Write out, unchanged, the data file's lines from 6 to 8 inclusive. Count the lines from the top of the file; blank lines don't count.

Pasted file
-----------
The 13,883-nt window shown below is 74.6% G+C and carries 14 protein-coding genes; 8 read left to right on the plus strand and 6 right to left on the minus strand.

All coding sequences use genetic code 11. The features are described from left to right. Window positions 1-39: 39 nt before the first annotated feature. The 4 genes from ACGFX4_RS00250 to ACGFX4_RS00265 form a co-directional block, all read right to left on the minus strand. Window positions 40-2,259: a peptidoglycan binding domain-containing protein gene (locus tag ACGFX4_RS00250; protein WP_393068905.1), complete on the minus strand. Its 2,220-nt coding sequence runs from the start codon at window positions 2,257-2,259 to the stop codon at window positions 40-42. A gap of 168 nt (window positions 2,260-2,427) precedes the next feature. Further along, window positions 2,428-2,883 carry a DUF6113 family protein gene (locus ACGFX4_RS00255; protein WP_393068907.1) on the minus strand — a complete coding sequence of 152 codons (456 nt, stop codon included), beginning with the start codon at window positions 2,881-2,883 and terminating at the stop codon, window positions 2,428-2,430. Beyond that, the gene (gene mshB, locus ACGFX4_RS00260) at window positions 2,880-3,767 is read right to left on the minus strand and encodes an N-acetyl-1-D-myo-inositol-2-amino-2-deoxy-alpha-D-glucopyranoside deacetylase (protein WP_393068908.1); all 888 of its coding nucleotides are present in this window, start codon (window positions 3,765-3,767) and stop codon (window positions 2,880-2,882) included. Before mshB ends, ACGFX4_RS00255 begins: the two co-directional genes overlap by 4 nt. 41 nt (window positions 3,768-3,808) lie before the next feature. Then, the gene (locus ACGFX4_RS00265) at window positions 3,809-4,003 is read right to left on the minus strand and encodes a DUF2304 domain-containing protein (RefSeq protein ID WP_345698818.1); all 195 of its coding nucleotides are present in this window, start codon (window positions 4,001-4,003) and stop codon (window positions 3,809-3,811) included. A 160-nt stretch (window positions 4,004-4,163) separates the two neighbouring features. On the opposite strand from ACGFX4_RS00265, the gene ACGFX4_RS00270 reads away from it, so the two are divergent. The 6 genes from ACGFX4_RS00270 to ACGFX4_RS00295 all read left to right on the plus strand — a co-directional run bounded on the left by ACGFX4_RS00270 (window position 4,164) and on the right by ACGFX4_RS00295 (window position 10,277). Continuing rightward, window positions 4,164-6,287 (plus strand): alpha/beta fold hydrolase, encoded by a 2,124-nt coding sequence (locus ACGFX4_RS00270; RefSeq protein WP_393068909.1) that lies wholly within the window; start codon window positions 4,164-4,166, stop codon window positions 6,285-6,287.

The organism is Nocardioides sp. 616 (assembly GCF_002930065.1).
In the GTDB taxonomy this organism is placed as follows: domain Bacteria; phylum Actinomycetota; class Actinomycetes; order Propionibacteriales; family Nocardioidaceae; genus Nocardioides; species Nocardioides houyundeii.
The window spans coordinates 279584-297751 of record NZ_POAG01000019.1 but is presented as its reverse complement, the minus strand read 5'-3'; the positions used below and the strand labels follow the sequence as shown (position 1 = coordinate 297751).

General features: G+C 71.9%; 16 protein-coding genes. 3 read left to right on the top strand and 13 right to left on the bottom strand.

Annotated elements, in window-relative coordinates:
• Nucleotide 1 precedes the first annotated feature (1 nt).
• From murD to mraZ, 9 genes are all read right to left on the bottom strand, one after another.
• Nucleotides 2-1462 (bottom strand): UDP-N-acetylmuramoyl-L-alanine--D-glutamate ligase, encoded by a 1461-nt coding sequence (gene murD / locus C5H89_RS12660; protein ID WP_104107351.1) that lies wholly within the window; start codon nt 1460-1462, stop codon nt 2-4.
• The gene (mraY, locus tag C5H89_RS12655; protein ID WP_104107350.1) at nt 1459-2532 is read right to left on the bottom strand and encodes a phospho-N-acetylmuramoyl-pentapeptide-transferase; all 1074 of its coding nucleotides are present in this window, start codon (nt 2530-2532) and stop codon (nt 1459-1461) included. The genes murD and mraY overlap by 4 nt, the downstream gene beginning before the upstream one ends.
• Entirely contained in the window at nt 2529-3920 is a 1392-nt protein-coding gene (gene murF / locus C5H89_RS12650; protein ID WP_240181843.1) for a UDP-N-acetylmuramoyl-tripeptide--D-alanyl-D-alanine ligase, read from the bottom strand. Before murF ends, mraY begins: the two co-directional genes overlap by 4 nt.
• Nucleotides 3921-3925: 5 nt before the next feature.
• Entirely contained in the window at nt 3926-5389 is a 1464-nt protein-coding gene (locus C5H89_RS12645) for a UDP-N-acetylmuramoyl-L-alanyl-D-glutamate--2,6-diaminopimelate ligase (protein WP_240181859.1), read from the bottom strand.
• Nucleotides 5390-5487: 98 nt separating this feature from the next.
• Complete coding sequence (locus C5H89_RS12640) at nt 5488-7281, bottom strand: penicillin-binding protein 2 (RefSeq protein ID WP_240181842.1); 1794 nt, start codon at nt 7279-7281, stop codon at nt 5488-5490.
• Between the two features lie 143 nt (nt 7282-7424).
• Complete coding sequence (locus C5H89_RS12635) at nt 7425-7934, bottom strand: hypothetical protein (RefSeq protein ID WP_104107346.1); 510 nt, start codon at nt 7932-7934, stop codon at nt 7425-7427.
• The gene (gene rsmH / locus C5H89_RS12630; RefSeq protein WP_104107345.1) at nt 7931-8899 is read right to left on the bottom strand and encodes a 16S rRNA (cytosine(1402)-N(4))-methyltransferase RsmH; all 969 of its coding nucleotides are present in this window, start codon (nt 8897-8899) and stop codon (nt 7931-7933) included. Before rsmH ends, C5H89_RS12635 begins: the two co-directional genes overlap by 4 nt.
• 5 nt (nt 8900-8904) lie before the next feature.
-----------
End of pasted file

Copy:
General features: G+C 71.9%; 16 protein-coding genes. 3 read left to right on the top strand and 13 right to left on the bottom strand.

Annotated elements, in window-relative coordinates:
• Nucleotide 1 precedes the first annotated feature (1 nt).